The re-entry of protons into the mitochondrial matrix through Complex V causes conformational changes which result in ATP synthesis. Complex V (ATP synthase) is composed of 3 parts; an F1 catalytic core (approx 5 subunits), an F0 membrane proton channel (approx 9 subunits) and two stalks linking F1 to F0. F1 contains three alpha subunits, three beta subunits, and one each of gamma, delta, and epsilon subunits. Each beta subunit contains an active site for ATP synthesis. F0 has at least 9 subunits (a-g, A6L and F6), with one copy each of subunits b, d and F6.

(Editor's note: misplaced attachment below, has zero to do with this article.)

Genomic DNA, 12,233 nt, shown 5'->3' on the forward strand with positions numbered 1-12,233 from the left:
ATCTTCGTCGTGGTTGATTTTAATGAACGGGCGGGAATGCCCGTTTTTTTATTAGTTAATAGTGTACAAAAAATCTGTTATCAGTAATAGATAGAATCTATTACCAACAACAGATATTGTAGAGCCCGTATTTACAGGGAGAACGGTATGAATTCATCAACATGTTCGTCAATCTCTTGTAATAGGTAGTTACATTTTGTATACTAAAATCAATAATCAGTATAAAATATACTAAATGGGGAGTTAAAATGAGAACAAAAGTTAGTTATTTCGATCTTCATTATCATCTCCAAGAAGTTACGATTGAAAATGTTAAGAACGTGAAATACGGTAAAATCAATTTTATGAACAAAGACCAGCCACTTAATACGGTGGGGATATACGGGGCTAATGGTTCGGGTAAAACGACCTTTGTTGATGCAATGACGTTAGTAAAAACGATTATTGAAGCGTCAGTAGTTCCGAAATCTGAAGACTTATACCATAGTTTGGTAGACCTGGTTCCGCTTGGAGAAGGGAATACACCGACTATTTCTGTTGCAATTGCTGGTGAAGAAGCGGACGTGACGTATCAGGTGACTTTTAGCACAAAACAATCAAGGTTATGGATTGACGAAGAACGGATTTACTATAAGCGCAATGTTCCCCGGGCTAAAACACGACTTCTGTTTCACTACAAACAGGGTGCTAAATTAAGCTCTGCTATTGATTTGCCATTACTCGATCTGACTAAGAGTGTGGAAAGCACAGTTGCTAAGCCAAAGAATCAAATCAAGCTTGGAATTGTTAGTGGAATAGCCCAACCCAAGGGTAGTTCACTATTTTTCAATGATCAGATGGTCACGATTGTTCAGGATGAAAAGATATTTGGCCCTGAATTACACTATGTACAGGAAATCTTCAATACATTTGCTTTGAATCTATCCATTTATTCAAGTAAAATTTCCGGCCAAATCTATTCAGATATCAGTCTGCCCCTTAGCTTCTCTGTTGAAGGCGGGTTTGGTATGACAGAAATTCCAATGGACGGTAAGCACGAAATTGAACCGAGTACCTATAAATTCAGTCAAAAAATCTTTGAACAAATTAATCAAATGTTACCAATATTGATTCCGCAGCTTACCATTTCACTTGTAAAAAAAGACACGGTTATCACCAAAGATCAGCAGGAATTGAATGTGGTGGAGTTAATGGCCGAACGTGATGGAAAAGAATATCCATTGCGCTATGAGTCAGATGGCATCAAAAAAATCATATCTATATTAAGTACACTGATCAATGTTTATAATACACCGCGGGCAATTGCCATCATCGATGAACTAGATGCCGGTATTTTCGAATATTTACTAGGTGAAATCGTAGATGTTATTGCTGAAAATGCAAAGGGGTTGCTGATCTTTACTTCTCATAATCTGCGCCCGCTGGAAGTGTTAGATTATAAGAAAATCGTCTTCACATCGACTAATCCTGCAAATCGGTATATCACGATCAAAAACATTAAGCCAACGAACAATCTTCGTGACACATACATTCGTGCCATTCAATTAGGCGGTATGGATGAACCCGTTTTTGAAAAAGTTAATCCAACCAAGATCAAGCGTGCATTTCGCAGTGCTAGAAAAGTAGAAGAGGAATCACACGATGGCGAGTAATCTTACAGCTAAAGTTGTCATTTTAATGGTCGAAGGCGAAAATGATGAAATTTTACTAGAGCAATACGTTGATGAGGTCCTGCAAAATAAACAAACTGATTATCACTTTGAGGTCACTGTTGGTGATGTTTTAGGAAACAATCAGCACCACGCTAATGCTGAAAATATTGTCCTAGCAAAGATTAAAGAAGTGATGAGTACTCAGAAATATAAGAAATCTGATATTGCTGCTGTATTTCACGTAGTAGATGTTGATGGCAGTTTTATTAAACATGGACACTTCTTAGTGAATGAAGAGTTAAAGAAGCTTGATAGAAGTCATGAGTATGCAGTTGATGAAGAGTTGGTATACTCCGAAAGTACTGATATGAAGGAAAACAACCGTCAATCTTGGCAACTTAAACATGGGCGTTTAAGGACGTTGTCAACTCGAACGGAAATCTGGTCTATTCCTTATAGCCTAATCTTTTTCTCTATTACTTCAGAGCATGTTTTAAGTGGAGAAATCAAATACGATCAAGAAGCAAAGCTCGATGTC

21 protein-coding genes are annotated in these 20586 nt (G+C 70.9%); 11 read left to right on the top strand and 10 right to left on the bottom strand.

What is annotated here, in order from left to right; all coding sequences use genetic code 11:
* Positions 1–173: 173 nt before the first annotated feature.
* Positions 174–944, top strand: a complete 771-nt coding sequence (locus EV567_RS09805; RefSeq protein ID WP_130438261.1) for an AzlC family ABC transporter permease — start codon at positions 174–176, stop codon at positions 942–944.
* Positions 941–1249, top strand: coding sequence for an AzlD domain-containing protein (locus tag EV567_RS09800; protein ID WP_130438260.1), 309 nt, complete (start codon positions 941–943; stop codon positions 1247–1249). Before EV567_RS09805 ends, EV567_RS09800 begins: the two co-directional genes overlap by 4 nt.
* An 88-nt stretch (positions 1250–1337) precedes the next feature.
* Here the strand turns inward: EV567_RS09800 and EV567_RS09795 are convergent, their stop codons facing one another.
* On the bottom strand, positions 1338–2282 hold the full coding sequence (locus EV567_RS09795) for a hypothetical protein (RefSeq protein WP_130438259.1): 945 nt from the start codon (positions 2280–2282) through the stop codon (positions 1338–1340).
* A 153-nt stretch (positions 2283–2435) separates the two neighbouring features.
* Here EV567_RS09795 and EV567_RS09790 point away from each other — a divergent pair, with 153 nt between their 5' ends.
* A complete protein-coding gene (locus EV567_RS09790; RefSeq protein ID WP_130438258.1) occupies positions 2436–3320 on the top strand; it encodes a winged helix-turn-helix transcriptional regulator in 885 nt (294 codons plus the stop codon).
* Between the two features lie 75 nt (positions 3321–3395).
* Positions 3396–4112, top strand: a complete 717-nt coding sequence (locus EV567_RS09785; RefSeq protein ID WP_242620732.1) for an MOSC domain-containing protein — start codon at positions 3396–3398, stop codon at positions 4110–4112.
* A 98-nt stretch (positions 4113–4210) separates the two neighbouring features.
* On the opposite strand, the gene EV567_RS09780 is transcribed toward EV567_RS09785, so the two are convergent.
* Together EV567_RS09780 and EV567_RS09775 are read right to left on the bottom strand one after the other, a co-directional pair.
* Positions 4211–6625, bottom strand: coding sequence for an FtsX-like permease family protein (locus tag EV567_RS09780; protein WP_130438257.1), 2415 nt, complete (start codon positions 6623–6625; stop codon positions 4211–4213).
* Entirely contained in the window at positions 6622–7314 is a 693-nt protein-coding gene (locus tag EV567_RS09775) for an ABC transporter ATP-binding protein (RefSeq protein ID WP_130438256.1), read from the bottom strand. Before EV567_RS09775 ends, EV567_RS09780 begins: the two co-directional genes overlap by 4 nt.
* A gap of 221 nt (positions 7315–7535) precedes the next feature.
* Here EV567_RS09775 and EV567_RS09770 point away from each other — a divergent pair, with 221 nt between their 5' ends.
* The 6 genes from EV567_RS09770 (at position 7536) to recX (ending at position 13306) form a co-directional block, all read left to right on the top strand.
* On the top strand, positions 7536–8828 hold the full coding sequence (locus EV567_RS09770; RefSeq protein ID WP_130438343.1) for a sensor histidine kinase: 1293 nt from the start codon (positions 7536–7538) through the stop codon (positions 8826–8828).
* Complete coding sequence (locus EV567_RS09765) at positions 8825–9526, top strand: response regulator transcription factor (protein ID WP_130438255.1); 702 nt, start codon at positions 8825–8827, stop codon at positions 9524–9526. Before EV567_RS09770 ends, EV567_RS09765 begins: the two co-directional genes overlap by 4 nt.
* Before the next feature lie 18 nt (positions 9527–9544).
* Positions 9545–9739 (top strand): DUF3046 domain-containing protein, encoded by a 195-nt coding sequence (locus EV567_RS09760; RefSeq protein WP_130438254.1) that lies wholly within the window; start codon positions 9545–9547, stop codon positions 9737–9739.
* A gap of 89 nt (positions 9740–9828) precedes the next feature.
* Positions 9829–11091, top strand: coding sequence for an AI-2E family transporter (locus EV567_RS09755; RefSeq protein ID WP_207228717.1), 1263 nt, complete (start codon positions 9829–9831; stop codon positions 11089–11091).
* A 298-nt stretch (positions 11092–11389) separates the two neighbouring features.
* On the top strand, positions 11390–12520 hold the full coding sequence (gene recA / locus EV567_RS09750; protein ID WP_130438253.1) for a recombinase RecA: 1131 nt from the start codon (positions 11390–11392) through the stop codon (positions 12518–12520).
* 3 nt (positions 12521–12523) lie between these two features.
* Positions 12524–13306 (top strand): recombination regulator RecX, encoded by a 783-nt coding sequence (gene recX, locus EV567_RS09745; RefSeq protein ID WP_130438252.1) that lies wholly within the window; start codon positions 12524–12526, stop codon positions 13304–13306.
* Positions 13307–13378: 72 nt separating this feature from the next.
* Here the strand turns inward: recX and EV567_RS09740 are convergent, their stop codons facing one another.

The mechanism of ATP synthesis by Complex V was predicted by Boyer et al in 1973: ADP and Pi bind to the enzyme resulting in a conformational change. ATP is then synthesized, still bound to the enzyme. Another change in the active site results in the release of free ATP into the matrix. The overall reaction is:
ADP + Pi + H+ + nH+ (intermemb. space) = ATP + H2O + nH+ (matrix)